Search found 65 matches

by Ava Kjos 1D
Fri Mar 15, 2019 10:34 pm
Forum: Arrhenius Equation, Activation Energies, Catalysts
Topic: Catalysts
Replies: 4
Views: 16

Re: Catalysts

Definitely not for the overall rate law. As for the rate law for an elementary step, that's a really good question. My guess is no because I think that the only things in the rate law are supposed to be the reactants in the overall equation.
by Ava Kjos 1D
Fri Mar 15, 2019 10:32 pm
Forum: Reaction Mechanisms, Reaction Profiles
Topic: K Constant
Replies: 1
Views: 10

Re: K Constant

K tells you the ratio of products to reactants. When more products are being formed, the forward rate constant is going to greater than the reverse constant. This means that k/k' is going to be greater than one, which aligns with what we would expect from K since there are more products than reactan...
by Ava Kjos 1D
Fri Mar 15, 2019 11:17 am
Forum: Appications of the Nernst Equation (e.g., Concentration Cells, Non-Standard Cell Potentials, Calculating Equilibrium Constants and pH)
Topic: Solution Manual Q
Replies: 1
Views: 10

Solution Manual Q

I noticed that for a lot of the Nernst equation problems, the solution manual combines partial pressures and concentrations in the expression for Q. For example, in problem 6N.3 Q is written as (.075M)^2(1 atm)/(1.0M)^2(1 atm) Does this mean that in general we don't have to convert the partial press...
by Ava Kjos 1D
Sat Mar 09, 2019 12:37 pm
Forum: Reaction Mechanisms, Reaction Profiles
Topic: differential rate law equation
Replies: 3
Views: 22

Re: differential rate law equation

I'm also confused about this. Is there ever a case where we have to use the differential rate law or will we always be able to use the integrated form?
by Ava Kjos 1D
Sat Mar 09, 2019 12:36 pm
Forum: Zero Order Reactions
Topic: Half Life and k
Replies: 11
Views: 57

Re: Half Life and k

the equation of half life is always t(1/2)=ln2/kr.

The proof for this is given in 7B.2 in the 7th edition textbook.
by Ava Kjos 1D
Sat Mar 09, 2019 12:33 pm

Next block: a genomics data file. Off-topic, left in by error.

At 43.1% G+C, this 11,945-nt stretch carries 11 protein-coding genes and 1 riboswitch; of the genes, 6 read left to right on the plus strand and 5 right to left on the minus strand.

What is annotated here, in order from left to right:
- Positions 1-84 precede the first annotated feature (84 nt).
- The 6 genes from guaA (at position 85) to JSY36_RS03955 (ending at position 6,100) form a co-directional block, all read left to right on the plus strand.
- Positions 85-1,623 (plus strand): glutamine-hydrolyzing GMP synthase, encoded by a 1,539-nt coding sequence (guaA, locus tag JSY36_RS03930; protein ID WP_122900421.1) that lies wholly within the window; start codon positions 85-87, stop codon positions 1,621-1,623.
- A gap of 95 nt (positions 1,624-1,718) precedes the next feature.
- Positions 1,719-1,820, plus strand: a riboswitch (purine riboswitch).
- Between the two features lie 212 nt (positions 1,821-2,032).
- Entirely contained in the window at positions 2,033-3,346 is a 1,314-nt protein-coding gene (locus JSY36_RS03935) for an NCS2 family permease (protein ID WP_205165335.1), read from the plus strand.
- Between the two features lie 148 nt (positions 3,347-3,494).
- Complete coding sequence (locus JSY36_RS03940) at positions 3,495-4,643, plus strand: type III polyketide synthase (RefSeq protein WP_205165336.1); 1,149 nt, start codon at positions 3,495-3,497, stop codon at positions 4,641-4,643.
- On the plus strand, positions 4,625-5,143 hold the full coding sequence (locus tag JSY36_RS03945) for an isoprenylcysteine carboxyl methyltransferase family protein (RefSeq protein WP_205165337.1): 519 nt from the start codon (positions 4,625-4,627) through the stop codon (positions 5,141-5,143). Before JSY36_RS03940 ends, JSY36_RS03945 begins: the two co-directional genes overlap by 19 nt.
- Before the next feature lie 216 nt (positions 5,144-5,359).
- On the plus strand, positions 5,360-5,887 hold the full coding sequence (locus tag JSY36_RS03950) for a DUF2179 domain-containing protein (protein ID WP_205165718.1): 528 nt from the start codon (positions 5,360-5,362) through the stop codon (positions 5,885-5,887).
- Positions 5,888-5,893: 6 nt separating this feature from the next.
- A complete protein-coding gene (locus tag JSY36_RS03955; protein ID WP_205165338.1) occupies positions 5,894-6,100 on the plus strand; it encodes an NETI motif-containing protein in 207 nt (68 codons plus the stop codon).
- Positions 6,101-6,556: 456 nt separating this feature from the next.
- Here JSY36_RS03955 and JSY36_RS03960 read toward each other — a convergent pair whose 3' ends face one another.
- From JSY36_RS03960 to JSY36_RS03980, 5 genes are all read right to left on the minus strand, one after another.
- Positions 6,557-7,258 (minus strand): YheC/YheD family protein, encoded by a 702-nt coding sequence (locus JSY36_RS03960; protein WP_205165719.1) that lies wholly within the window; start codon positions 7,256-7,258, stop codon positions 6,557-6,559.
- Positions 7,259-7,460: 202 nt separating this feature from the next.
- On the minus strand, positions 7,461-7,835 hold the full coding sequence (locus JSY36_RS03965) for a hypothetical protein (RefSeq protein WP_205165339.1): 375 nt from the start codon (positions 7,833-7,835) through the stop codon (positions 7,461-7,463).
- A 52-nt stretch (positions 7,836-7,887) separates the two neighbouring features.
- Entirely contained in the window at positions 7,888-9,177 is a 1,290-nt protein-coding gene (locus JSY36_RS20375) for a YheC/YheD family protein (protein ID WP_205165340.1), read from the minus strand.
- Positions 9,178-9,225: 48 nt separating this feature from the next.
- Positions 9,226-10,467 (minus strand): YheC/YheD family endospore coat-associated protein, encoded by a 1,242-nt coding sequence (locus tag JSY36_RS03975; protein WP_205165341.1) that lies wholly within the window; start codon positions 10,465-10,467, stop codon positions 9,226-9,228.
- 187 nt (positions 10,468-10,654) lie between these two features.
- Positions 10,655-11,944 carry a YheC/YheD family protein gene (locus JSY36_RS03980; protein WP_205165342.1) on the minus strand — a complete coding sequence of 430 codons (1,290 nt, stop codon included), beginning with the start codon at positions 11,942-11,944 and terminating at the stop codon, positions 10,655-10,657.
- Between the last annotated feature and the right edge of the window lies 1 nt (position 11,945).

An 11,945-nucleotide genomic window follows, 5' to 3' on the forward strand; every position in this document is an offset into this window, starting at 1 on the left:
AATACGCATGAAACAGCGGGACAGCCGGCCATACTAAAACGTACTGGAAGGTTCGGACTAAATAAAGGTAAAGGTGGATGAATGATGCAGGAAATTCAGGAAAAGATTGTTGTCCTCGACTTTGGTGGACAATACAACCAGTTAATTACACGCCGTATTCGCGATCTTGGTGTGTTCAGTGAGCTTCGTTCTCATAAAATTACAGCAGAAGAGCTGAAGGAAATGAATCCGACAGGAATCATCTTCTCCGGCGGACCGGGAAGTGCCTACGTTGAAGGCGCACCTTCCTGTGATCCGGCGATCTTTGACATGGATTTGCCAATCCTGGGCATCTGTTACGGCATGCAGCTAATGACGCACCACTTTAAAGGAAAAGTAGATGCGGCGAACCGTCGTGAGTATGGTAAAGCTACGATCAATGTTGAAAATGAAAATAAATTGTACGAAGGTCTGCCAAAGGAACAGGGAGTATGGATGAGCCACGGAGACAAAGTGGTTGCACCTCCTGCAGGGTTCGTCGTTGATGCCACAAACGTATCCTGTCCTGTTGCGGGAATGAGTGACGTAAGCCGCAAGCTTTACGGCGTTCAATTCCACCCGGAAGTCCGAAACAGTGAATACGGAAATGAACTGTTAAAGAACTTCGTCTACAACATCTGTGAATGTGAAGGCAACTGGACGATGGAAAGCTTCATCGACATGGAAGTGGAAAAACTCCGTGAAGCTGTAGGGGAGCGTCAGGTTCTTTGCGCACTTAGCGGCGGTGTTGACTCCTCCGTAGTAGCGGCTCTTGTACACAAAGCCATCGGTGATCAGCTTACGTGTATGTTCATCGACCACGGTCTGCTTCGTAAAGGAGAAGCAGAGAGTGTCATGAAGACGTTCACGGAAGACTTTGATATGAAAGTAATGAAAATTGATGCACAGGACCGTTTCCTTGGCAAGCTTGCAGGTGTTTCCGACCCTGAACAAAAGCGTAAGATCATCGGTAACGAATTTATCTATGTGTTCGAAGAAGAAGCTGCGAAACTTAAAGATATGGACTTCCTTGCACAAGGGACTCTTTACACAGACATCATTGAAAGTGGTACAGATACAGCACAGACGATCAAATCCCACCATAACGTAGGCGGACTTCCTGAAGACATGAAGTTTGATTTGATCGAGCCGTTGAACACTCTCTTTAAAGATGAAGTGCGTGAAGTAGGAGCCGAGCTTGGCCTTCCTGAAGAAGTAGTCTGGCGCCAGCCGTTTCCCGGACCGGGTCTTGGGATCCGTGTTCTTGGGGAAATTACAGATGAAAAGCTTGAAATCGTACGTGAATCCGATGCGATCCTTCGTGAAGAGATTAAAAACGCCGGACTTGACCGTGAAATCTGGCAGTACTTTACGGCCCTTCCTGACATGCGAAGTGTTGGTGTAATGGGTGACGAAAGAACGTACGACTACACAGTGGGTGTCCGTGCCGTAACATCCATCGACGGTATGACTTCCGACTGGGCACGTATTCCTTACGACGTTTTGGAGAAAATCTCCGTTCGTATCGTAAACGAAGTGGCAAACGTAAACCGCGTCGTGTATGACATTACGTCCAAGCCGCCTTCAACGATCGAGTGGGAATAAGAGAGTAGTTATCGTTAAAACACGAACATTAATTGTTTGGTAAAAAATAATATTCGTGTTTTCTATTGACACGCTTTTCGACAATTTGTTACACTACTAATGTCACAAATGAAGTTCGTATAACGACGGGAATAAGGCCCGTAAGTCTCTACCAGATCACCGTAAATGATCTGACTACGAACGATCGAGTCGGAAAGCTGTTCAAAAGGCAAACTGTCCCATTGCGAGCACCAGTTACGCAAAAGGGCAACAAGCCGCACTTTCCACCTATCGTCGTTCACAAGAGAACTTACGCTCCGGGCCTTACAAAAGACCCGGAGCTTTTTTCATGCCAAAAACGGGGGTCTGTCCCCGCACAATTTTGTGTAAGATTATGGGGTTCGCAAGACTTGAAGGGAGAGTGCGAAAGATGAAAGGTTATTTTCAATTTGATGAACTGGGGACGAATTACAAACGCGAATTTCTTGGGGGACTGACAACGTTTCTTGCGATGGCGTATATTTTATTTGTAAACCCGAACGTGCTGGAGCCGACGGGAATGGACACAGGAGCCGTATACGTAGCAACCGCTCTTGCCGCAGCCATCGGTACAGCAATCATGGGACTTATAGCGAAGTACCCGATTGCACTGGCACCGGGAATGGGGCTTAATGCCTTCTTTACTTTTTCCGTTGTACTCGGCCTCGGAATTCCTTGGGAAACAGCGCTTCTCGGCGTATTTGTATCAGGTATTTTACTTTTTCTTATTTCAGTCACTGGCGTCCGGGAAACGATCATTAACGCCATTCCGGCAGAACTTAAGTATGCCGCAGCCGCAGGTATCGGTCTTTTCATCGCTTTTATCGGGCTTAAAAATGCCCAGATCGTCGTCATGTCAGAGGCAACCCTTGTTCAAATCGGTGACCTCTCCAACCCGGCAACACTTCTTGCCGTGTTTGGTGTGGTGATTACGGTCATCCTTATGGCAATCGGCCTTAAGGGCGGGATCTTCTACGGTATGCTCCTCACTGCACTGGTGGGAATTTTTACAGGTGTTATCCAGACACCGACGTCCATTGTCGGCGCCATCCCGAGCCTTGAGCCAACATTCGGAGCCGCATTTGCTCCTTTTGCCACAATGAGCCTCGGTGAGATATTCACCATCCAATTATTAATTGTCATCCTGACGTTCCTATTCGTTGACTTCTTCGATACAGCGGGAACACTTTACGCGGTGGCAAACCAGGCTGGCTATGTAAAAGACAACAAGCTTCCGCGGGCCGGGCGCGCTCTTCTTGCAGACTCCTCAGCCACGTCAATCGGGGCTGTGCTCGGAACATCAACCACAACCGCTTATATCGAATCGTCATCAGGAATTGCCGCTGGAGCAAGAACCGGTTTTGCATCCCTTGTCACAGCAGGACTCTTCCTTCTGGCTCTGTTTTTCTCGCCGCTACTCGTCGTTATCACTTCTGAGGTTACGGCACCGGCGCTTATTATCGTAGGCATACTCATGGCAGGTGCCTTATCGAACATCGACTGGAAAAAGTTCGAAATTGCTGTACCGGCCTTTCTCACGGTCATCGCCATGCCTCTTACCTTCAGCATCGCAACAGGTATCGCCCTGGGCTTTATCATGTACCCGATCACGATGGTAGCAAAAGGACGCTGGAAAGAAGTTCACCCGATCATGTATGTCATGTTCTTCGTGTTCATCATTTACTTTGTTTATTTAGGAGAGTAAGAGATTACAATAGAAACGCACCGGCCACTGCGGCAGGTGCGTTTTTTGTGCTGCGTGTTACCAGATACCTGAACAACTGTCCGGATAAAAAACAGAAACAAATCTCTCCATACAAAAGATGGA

Forum: Reaction Mechanisms, Reaction Profiles
Topic: zero order
Replies: 2
Views: 14

Re: zero order

I think it might be zero because it doesn't depend on the concentration of any reactants.
by Ava Kjos 1D
Thu Feb 28, 2019 10:29 pm
Forum: Balancing Redox Reactions
Topic: Problem K3 D
Replies: 2
Views: 18

Re: Problem K3 D

I was confused about this too. Is it possible that there's a typo in the book? I feel like it should be this:
cl2---> HCLO+2Cl-

It seems weird to have cl2 on both sides of the equation.
by Ava Kjos 1D
Thu Feb 28, 2019 10:23 pm
Forum: Appications of the Nernst Equation (e.g., Concentration Cells, Non-Standard Cell Potentials, Calculating Equilibrium Constants and pH)
Topic: Test 2
Replies: 4
Views: 70

Re: Test 2

For the seventh edition you should look at the following chapters:
Gibbs Free Energy: 4J, 5G, 5J
Electrochem: 6K, 6L, 6M
by Ava Kjos 1D
Thu Feb 28, 2019 10:18 pm
Forum: Galvanic/Voltaic Cells, Calculating Standard Cell Potentials, Cell Diagrams
Topic: Organization of cell diagrams
Replies: 9
Views: 41

Re: Organization of cell diagrams

What do you do if there's a liquid? I think someone mentioned that Hg(l) is some exception, is that true?
by Ava Kjos 1D
Thu Feb 21, 2019 7:07 pm
Forum: Van't Hoff Equation
Topic: Practice Problems
Replies: 3
Views: 41

Practice Problems

Did anyone find any practice problems specifically related to Van't Hoff's equation? Is there every a case where you have to use this relationship instead of just calculated the different G values at each temperature and dividing those by RT?
by Ava Kjos 1D
Thu Feb 21, 2019 7:04 pm
Forum: Gibbs Free Energy Concepts and Calculations
Topic: Free Energy and Pressure
Replies: 1
Views: 40

Free Energy and Pressure

Why does the free energy depend on pressure?
by Ava Kjos 1D
Thu Feb 21, 2019 7:03 pm
Forum: Gibbs Free Energy Concepts and Calculations
Topic: Free Energy and Work Relationship
Replies: 2
Views: 29

Free Energy and Work Relationship

What's the relationship between free energy and work?
by Ava Kjos 1D
Wed Feb 13, 2019 9:07 pm
Forum: Entropy Changes Due to Changes in Volume and Temperature
Topic: adding entropy
Replies: 5
Views: 60

Re: adding entropy

Yes. You first assume constant temperature and calculate the change in entropy due to change in volume. Next, assume constant volume and calculate the change in entropy due the change in temperature. Just add these together to find the total change in entropy. (You could also do this the other way a...
by Ava Kjos 1D
Wed Feb 13, 2019 9:04 pm
Forum: Reaction Enthalpies (e.g., Using Hess’s Law, Bond Enthalpies, Standard Enthalpies of Formation)
Topic: Enthalpy and qp
Replies: 3
Views: 65

Re: Enthalpy and qp

Enthalpy is defined as the heat transferred or gained under constant pressure. Therefore, it must be equal to qp.
by Ava Kjos 1D
Tue Feb 12, 2019 3:07 pm
Forum: Thermodynamic Definitions (isochoric/isometric, isothermal, isobaric)
Topic: Reversible Reactions
Replies: 8
Views: 89

Reversible Reactions

Are reversible reactions always isothermal? Can we assume that delta U = 0 for any reversible or isothermal reaction?